Tue | Aug 22, 2017

The Wright View | Not too late to save WI cricket

Published:Tuesday | October 4, 2016 | 10:00 AM
West Indies players (from left) Chadwick Walton, Jerome Taylor, Rovman Powell and Carlos Brathwaite stretch during a training session at the ICC Academy in Dubai recently.

The Courtney Brown-selected group of West Indians now playing against Pakistan in the middle East, have so far lost the T20 series a 3-0 margin and are in the process of losing the One Day Internationals (ODI) by a similar scoreline.

That loss will effectively rule us out of automatic qualification for the Champions League next year where the eight top teams in the world vie for supremacy. This is a tough call for West Indian fans who were quite recently celebrating the (temporary) resurgence of West Indian cricket after the teams from this region were crowned world champions in three different competitions.

To move seamlessly from first to last, in any world sport is not an easy achievement. The uncertainty around the Champions League has been achieved by a series of events that were easily predicted to result in disaster. And yet we the West Indian cricket fans made only muted token protests and did not support the Caricom Committee on cricket while a group of "administrators" systematically removed from the team, any player of note who dared to question tactics, remuneration or selection criteria.

Teams in the lower half of the world ranking in Tests, ODIs and T20s cannot wait to compete against us as it is obvious that they have a very good chance of moving up the rankings by defeating us.

Where will it end?

 

Selecting yes-men

 

Maybe when Afghanistan and Ireland are ranked above us fans will realise what their prime ministers and cricket legends were saying for years, that the present West Indies Cricket Board and their surrogates are only interested in selecting yes-men to represent us and have consistently suppressed individualism, the very trait that made us unbeatable world champions for years!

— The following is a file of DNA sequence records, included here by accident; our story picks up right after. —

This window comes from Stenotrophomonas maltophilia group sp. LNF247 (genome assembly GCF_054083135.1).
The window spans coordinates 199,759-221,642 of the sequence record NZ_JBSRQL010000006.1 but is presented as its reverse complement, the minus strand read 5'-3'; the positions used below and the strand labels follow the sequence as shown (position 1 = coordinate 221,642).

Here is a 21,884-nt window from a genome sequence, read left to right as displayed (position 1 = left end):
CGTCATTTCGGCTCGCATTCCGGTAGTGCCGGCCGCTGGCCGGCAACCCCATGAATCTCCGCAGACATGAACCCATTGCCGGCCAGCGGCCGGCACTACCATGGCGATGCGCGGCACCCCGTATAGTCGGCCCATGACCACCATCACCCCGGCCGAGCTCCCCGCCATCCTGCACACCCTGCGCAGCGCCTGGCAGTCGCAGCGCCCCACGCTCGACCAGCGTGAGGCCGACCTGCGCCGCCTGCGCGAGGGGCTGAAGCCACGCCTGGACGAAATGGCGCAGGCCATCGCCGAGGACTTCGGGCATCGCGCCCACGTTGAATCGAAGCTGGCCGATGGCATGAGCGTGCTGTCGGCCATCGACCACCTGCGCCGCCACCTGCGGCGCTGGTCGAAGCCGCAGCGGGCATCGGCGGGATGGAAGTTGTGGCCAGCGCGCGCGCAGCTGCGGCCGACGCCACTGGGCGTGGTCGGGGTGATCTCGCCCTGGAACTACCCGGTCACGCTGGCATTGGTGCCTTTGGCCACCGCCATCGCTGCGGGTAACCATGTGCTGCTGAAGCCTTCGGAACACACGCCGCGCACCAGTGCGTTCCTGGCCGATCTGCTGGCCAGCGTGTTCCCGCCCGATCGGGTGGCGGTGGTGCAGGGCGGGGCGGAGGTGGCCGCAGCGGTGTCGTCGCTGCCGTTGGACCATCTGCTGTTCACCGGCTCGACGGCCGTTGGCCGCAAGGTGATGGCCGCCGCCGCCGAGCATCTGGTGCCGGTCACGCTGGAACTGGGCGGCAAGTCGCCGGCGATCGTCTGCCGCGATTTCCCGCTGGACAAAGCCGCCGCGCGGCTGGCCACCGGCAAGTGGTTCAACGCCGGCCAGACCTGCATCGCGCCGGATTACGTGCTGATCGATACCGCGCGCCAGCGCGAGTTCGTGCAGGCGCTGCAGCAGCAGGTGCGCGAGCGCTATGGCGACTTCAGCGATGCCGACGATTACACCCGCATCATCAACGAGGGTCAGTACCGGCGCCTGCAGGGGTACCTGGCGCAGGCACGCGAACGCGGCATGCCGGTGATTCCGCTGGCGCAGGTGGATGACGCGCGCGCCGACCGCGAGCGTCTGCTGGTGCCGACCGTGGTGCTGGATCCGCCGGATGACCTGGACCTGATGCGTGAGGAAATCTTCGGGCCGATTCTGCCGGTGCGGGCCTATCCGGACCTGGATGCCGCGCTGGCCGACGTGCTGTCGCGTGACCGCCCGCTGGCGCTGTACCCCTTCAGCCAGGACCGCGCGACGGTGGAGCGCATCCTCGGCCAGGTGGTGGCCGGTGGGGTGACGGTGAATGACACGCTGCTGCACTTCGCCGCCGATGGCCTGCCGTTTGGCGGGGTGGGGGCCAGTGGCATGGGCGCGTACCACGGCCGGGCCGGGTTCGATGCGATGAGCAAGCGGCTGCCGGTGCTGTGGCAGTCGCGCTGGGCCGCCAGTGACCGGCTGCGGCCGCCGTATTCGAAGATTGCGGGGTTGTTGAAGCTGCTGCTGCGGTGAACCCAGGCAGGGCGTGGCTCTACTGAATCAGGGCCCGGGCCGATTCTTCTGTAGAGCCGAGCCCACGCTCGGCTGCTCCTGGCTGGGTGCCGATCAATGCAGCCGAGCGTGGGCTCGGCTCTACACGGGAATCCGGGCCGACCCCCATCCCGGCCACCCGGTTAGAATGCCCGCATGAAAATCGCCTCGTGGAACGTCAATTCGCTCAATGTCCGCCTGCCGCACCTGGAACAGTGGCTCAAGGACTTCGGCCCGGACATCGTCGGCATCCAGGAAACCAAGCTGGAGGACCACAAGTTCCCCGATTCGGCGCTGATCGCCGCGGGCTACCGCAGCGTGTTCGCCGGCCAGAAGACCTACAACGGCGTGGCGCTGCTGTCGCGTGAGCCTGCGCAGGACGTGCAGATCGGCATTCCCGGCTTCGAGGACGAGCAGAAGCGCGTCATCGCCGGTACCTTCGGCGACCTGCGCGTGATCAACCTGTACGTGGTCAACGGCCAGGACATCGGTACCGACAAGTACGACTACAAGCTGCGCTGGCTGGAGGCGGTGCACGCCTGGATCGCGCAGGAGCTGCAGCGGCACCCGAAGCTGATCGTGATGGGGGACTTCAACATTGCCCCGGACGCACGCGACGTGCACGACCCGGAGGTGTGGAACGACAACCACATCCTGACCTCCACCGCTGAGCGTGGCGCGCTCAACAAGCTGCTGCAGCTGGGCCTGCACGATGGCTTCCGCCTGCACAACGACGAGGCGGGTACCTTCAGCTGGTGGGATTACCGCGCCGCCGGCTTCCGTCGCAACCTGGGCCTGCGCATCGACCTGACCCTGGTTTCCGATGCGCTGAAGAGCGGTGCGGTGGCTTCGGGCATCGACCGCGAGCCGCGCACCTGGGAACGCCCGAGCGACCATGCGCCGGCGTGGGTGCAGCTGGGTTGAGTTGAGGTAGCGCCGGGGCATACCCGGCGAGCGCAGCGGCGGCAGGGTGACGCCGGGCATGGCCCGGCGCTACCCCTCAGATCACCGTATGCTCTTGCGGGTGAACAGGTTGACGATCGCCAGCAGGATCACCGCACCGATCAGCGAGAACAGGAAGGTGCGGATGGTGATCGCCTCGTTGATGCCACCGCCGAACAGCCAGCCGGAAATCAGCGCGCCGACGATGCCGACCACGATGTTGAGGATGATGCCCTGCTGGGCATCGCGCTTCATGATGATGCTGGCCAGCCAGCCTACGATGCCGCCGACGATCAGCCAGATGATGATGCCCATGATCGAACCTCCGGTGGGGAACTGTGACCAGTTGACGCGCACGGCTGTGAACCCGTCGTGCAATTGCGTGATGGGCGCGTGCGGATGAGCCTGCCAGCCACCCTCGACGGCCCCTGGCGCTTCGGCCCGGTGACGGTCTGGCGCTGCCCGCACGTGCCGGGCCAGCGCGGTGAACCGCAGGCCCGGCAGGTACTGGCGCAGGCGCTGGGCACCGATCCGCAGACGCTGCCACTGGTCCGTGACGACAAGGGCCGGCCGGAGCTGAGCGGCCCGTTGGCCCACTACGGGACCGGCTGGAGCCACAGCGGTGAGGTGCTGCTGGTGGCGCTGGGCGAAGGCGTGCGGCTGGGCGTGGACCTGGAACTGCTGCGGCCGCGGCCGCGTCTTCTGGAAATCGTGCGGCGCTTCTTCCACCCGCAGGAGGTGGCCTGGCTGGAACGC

When the history of West Indies cricket and its demise comes to be written, these men will never be forgotten.

The passage of Category 4 hurricane Matthew through the Caribbean en route to the islands of the Greater Antilles has caused several local sporting competitions to be postponed.

That meant that sport fans could spend more time watching live television of different sports from around the world. Cricket was being played in South Africa, India and in Sharja.

To watch the approach of world-class cricketers in ODI's and Tests made us, quickly realise that cricket greats not only have natural talent, but they are able to think while playing, making critical adjustments during matches in an effort to win. The captaincy on display in these matches reveal that experience is the only attribute that can make a captain assess a pitch before deciding to bat or field when the toss is won, and experience is the only attribute when deciding what bowling change to make when pitches or bowler technique is unhelpful when facing prolonged batting partnerships.

The West Indian Way of placing young, inexperienced captains (who have trouble commanding a place on the team based on merit) cannot work, will not work, and will instead embarrass the youngster and the group of nations that he represents.

When will the West Indian cricket fan get a chance to celebrate a good cricket again? It doesn't look like that will happen in the lifetime of this generation, unless we the fans insist on change in the structure of the group managing West Indian cricket. It is not too late!